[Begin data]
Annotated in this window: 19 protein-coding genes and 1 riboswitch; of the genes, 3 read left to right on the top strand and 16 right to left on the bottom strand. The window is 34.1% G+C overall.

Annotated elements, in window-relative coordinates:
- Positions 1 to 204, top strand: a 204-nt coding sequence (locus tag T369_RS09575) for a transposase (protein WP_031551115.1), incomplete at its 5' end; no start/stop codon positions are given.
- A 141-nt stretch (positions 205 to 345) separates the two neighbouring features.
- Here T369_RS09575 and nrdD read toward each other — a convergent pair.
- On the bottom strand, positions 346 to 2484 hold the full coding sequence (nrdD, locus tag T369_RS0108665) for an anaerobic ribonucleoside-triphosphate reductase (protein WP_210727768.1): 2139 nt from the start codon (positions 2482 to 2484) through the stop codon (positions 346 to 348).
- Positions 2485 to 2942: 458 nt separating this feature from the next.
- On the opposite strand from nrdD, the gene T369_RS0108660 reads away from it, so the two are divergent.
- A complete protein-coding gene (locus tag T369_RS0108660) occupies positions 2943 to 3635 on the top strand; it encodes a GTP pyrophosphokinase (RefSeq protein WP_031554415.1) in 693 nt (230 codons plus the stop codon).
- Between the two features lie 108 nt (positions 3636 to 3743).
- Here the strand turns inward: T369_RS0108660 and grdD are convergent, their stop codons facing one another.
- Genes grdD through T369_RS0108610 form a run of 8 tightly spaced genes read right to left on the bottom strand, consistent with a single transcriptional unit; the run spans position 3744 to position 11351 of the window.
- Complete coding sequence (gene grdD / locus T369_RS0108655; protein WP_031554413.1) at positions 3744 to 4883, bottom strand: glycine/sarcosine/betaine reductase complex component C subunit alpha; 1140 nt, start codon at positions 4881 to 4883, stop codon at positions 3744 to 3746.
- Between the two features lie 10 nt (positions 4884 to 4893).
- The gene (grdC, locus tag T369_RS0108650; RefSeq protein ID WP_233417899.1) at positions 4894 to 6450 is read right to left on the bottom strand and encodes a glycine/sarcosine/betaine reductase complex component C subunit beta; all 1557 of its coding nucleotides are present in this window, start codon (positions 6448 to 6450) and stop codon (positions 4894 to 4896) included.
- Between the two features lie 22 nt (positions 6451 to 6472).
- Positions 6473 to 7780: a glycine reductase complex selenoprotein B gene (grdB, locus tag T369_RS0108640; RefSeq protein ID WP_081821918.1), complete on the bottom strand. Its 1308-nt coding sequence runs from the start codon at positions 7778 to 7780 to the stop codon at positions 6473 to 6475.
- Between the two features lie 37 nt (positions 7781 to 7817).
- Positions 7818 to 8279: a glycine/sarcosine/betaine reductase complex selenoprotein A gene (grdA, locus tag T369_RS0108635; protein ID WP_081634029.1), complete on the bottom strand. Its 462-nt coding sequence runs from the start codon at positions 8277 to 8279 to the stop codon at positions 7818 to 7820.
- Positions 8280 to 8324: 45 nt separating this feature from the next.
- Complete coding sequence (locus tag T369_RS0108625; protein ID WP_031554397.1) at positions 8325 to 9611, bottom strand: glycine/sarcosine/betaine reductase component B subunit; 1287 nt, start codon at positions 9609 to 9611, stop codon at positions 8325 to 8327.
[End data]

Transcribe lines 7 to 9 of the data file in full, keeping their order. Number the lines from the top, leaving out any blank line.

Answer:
- Positions 2485 to 2942: 458 nt separating this feature from the next.
- On the opposite strand from nrdD, the gene T369_RS0108660 reads away from it, so the two are divergent.
- A complete protein-coding gene (locus tag T369_RS0108660) occupies positions 2943 to 3635 on the top strand; it encodes a GTP pyrophosphokinase (RefSeq protein WP_031554415.1) in 693 nt (230 codons plus the stop codon).